SANTIAGO — During a press conference, President Sebastián Piñera announced that Chile has reached agreements with international companies to acquire Covid-19 vaccines. The agreements will allow the country to have 32.4 million doses, once the vaccine is approved by the World Health Organization. Piñera also talked about a potential vaccination plan.
With laboratories around the world working on vaccines for Covid-19, Chile has already started negotiations to acquire doses once the vaccines are ready. President Piñera announced three agreements that will allow the country to obtain more than 30 million doses, as each person will likely need two.
All three of the would-be vaccine providers are still on clinical trials, but the president said that “they are the most promising.” He also said that with the doses obtained, 80 percent of the population would be vaccinated.
According to data from Johns Hopkins, already 31.6 million people around the world have been infected with Covid-19. With 449,903, Chile has the 12th highest number of confirmed cases. As of Sept. 23, however, only a small fraction, 12,393, are considered to be active cases. Piñera said that “for more than three months now, we have seen a significant decrease in cases.”
— Sebastian Piñera (@sebastianpinera) September 22, 2020
The first agreement was signed with Covax, a global initiative convened by the World Health Organization (WHO), which aims to speed up the search for a vaccine against Covid-19. According to WHO, Covax is working on manufacturing capabilities and buying supply ahead of time “so that 2 billion doses can be fairly distributed by the end of 2021.”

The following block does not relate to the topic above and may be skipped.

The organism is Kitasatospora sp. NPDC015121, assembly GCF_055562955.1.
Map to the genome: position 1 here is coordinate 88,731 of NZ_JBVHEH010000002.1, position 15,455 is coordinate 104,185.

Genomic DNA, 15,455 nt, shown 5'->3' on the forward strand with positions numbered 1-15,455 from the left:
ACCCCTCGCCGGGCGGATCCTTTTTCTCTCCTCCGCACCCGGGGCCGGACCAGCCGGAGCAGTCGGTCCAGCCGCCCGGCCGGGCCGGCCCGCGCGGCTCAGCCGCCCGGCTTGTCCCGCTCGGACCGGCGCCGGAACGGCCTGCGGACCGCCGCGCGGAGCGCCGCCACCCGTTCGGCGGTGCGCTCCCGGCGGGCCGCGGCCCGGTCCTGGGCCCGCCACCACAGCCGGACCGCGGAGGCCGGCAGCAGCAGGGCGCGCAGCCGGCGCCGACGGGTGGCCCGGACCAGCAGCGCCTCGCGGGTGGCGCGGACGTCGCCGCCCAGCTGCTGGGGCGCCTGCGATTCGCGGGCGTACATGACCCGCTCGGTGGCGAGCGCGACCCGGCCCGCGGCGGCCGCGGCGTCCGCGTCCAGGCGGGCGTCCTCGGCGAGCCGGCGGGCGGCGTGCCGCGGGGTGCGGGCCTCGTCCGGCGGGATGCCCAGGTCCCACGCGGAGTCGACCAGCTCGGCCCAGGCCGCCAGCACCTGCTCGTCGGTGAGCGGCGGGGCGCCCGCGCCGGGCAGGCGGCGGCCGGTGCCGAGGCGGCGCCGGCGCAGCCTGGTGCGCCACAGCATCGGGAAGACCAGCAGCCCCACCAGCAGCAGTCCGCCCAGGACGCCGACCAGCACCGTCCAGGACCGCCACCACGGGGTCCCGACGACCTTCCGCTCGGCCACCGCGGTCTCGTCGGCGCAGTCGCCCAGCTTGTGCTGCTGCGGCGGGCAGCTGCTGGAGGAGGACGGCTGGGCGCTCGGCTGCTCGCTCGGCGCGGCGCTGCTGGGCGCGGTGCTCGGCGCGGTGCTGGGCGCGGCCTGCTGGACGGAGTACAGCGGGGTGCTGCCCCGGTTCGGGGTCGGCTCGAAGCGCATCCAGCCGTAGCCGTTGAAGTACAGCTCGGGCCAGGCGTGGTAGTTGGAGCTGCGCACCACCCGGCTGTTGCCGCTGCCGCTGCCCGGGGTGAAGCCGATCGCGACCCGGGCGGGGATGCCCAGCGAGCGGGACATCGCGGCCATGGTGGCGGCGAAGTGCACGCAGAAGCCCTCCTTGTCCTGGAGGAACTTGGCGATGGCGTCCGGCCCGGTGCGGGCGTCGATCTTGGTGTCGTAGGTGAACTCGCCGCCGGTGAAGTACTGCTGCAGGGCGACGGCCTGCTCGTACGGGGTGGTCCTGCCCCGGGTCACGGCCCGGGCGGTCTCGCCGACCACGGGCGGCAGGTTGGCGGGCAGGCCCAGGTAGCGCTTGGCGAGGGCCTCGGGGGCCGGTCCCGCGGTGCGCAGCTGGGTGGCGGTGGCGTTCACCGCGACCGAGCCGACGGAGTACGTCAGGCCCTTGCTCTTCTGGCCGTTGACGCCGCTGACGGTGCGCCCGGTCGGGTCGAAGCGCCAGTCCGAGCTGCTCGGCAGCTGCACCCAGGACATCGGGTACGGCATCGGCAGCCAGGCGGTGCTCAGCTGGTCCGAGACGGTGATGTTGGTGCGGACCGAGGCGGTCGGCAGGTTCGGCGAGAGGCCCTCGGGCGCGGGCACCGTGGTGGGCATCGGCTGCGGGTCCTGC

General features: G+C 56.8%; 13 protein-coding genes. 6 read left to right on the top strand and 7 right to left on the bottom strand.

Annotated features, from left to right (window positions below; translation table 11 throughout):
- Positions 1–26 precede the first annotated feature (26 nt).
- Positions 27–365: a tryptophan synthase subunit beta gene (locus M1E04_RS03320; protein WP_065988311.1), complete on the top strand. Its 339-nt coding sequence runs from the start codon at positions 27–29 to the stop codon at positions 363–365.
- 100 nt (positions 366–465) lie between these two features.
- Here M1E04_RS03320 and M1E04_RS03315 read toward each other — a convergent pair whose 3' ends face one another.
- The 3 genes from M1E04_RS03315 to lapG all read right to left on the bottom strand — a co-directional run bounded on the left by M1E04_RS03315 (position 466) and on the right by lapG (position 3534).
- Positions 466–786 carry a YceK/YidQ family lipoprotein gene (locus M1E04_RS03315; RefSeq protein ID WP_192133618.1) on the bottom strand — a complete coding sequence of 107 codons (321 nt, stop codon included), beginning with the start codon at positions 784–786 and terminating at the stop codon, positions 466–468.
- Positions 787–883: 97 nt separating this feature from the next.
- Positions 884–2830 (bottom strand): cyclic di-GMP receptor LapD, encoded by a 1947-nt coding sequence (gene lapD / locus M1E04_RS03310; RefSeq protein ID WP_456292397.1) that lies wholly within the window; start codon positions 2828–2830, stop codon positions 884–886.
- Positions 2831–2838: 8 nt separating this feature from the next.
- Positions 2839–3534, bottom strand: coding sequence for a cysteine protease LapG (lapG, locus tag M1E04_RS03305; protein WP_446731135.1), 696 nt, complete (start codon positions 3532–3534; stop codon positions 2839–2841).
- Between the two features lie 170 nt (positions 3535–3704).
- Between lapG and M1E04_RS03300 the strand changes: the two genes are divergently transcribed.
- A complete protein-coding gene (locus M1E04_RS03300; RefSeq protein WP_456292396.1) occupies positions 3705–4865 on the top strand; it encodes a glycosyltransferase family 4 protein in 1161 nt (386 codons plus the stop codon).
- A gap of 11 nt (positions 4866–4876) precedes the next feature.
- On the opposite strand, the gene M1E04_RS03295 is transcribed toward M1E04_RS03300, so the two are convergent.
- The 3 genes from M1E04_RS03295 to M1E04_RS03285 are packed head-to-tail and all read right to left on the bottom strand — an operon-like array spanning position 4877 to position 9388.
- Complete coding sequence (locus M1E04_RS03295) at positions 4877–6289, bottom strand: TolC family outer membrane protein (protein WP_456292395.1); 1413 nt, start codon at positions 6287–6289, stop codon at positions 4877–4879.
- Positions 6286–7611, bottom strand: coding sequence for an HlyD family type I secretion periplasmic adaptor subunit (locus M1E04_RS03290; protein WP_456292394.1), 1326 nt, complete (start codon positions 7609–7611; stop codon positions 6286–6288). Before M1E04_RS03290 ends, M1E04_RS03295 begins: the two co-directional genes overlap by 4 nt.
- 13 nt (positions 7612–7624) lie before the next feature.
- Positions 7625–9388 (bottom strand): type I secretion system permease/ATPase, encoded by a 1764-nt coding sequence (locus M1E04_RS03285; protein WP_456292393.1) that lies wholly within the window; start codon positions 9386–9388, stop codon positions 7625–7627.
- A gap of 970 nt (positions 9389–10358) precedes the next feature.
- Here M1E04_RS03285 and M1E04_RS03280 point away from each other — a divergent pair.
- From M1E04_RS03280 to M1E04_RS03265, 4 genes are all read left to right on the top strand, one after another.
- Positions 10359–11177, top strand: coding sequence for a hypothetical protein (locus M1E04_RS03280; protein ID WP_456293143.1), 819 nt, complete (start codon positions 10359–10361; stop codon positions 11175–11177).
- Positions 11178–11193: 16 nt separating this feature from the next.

The agreement was signed by the Ministry of Health and the Ministry of Foreign Affairs on Sept. 22 and, according to Piñera, it will allow Chile to obtain eight million doses of the vaccine.
The second agreement, also signed on Sept. 22, was reached with Pfizer and BioNTech, from the US and Germany. This pact means another 10 million doses for the country.
According to Piñera — and if all goes well with the clinical trials — the delivery schedule will start at the beginning of 2021, but, the United States Food and Drug Administration and the Chilean Public Health Institute have to approve the vaccine first.
The third agreement is with AstraZeneca (working together with Oxford University). It has not yet been signed, but Piñera said that “the government has manifested its intention to buy and has already made reservations.” This third agreement would allow Chile to obtain 14.4 million doses.
In addition to working on agreements to secure vaccines, the government is also working on a vaccination plan. President Piñera said that once a “safe and effective” vaccine is available, some groups will be prioritized.
The first to get the vaccine will be the most vulnerable and at-risk groups, including health workers, people over 65, and chronically-ill patients. According to the government’s calculation, this means 5 million people.
After the higher risk groups have received the vaccine, “we will vaccinate starting with the oldest age range, until we reach the youngest.”
Fernanda Gándara is currently finishing her journalism degree at Pontificia Universidad Católica de Chile. She’s passionate about writing, environmental issues and women empowerment. You can find her on Twitter as @FerGMarchant